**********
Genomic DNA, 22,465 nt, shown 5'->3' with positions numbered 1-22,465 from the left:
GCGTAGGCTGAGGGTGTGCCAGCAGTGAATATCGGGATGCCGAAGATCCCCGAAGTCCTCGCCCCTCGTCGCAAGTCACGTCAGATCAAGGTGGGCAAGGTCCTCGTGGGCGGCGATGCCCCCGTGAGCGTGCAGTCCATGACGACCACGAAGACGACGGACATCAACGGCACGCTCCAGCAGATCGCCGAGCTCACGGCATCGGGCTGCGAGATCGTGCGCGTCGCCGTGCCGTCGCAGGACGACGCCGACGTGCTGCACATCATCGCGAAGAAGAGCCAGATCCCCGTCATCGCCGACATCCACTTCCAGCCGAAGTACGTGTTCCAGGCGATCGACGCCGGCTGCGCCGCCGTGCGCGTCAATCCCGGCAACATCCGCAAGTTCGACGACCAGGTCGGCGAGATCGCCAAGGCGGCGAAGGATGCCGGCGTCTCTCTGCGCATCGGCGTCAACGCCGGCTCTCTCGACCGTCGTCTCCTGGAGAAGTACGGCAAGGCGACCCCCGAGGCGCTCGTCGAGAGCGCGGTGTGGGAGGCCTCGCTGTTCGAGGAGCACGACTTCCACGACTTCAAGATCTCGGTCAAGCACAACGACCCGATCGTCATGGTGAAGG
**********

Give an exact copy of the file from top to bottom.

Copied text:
Genomic DNA, 22,465 nt, shown 5'->3' with positions numbered 1-22,465 from the left:
GCGTAGGCTGAGGGTGTGCCAGCAGTGAATATCGGGATGCCGAAGATCCCCGAAGTCCTCGCCCCTCGTCGCAAGTCACGTCAGATCAAGGTGGGCAAGGTCCTCGTGGGCGGCGATGCCCCCGTGAGCGTGCAGTCCATGACGACCACGAAGACGACGGACATCAACGGCACGCTCCAGCAGATCGCCGAGCTCACGGCATCGGGCTGCGAGATCGTGCGCGTCGCCGTGCCGTCGCAGGACGACGCCGACGTGCTGCACATCATCGCGAAGAAGAGCCAGATCCCCGTCATCGCCGACATCCACTTCCAGCCGAAGTACGTGTTCCAGGCGATCGACGCCGGCTGCGCCGCCGTGCGCGTCAATCCCGGCAACATCCGCAAGTTCGACGACCAGGTCGGCGAGATCGCCAAGGCGGCGAAGGATGCCGGCGTCTCTCTGCGCATCGGCGTCAACGCCGGCTCTCTCGACCGTCGTCTCCTGGAGAAGTACGGCAAGGCGACCCCCGAGGCGCTCGTCGAGAGCGCGGTGTGGGAGGCCTCGCTGTTCGAGGAGCACGACTTCCACGACTTCAAGATCTCGGTCAAGCACAACGACCCGATCGTCATGGTGAAGG